Arguably, Nielsen (2019) maintains that “in the case of adult bilingual immigrants we face the question: what is the chicken and what is the egg?”, meaning that “the ability to learn a second language in later life may act as a surrogate marker for inherent cognitive abilities and/or quality of any educational experience."(p. 126).


As globalization spreads in the current world, global and regional languages reach a prominent role in school systems and media. On the contrary, though, many consequences on local languages’ preservation seem to occur. As sustained by Lane (2017, p. 1), “one consequence of a flat world is the growing hegemony of global languages”. The first and most prominent reason that compels parents, politicians, and educators to give children access to a socially high and international language, lies in the promise of a better job and consequently of a better life. In contrast, local languages are being neglected: according to Nag et al. (2016, p. 1) “in bi- and multilingual settings, use of home language as a learning resource is uncommon.”


Language education in early childhood is strongly linked to the development of critical cognitive, emotional, and social skills (e.g., knowing how to express and control one’s feelings, interacting with others, and imaginative play). For this reason, solid proficiency in one’s mother tongue is extremely relevant for further development. Nowadays, it is well-known that our linguistic background has a key role in shaping our cultural identity. The cost of neglecting local languages is losing stories and cultural elements over time, consequently making children unaware of their cultural roots.

two people speaking, one speech eating the other
The risk for immigrants is that they could lose their native language in favour of the one which is spoken in their host country.


Young children learning L2 are one of the fastest growing segments of the global population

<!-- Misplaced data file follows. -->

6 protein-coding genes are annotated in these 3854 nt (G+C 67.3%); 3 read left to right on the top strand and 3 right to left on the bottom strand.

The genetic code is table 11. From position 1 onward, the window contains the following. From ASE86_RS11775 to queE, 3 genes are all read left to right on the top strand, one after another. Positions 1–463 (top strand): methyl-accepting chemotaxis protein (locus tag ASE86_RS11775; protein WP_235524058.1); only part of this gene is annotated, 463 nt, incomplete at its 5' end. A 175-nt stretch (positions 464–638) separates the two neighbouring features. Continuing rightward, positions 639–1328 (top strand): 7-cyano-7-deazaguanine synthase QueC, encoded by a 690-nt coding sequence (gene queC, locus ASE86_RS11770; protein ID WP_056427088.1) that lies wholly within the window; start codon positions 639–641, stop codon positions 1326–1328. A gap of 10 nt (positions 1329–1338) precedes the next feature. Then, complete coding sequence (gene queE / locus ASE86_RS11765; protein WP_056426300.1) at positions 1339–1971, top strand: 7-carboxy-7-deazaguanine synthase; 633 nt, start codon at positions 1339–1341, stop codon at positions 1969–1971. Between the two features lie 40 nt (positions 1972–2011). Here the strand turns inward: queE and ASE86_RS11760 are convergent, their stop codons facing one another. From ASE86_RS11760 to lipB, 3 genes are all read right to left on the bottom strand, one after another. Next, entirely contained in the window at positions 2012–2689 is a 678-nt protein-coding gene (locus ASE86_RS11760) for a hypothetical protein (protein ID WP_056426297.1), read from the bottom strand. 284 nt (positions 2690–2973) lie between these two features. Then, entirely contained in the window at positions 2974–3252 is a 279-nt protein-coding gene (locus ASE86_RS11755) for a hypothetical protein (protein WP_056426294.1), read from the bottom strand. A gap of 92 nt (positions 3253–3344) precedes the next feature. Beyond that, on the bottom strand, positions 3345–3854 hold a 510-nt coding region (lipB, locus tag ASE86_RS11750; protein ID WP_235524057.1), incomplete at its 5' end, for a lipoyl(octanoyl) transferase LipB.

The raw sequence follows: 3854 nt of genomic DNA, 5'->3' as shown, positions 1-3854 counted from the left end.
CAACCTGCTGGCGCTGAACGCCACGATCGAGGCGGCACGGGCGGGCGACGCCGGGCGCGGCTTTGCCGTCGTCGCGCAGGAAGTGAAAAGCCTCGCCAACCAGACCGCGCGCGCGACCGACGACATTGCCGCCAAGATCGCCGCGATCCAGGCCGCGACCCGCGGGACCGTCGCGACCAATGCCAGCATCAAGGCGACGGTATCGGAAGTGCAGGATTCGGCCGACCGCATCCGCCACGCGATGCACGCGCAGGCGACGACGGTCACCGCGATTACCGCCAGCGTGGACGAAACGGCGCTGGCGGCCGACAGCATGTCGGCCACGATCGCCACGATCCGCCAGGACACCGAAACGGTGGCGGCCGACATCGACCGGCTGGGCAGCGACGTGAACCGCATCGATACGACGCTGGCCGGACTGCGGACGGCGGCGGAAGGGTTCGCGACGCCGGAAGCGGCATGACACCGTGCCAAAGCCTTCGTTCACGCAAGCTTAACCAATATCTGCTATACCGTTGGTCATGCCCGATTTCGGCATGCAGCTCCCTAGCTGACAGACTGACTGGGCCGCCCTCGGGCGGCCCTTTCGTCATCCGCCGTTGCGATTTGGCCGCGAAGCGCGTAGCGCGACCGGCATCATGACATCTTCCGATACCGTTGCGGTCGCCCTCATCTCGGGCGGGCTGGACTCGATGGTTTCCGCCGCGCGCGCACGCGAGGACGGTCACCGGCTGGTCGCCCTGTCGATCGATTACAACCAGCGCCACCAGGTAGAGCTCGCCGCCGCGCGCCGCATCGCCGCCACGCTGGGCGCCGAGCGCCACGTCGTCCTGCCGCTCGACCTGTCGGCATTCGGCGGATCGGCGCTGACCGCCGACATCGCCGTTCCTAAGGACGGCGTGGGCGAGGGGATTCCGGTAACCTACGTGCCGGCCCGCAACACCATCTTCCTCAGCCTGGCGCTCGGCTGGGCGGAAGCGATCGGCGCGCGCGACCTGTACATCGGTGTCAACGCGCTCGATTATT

(Kan & Kohnert, 2005, p. 380)

Children coming from immigrants constitute quite a large part of those enrolled in childcare centers in countries such as the U.S. and Canada. Canadian cities have registered a systematic growth in the number of children born in Canada to immigrants (Chumak-Horbatsch, 2008), which currently form language minorities. For immigrants’ children, English represents neither a first nor a home language, so that enrolling in English-language childcare centers marks the beginning of their history as bilinguals. This condition where children at a very early stage in their L1 acquisition process are suddenly immersed in a second language that is usually unfamiliar to them — and partially to their parents — represents a new research area in early bilingualism. Very young children to immigrants which are enrolled in L2 childcare centers go through a relevant reduction in their time of exposure to the L1, which is consequently not fully acquired as they begin the exposure to L2. Wong Fillmore (1991) sustains that the onset of L2 exposure for children is crucial to determining an effective and successful family interaction. If such onset is too early and in L2-only school programs, it ends up displacing the L1. Typically developing monolinguals during preschool years face a crucial development in all aspects of language. Children this age (around 5 years old) usually start producing complex connected sentences along with their ability to learn new vocabulary. According to Bloom (2000), typically developing 3-6 years old monolingual English-speaking children in the U.S. add about three new words per day to their vocabulary, thus making rapid lexicon learning a pivotal characteristic of preschool years. On top of that, bilingual children face the additional difficulty of learning an L1 and an L2, interacting between each other. Therefore, we cannot consider learning a second language during childhood as a mere additive process. As exposed by Portes and Schauffler (1994), in a study on English and immigrants’ languages in South Florida, usually what is at risk in bilingual education for children with immigrant parents is the preservation of their competence in the native language.


child speaking the languages of his/her parents
A major risk for bilingual children from immigrants enrolled in monolingual education systems is to lose their native language.

The unfolding of the language adaptation process usually implies a pressure toward monolingualism, as explained in the work by Portes and Schauffler (1994). Such pressure consequently leads to the extinction of immigrant languages in most cases. The rapid processes of migration during the last decades brought to the creation of linguistic enclaves in several cities, especially around the U.S. and Europe. As for immigrant bilinguals, a study by Medvedeva and Portes (2017) tried to describe if bilingual immigrants have better academic outcomes with respect to monolinguals: “bilingualism seems to neutralize the possible negative effect of ethnic origins and extended the positive effect to high parental ambition.” (p. 1).

Although the advantages of bilingualism in immigrants (both adults and children) remain quite debated, bilinguals usually show higher levels of executive functioning and episodic memory than monolinguals. This holds for immigrants as well, who can in fact benefit from the effects of bilingualism in every stage of life.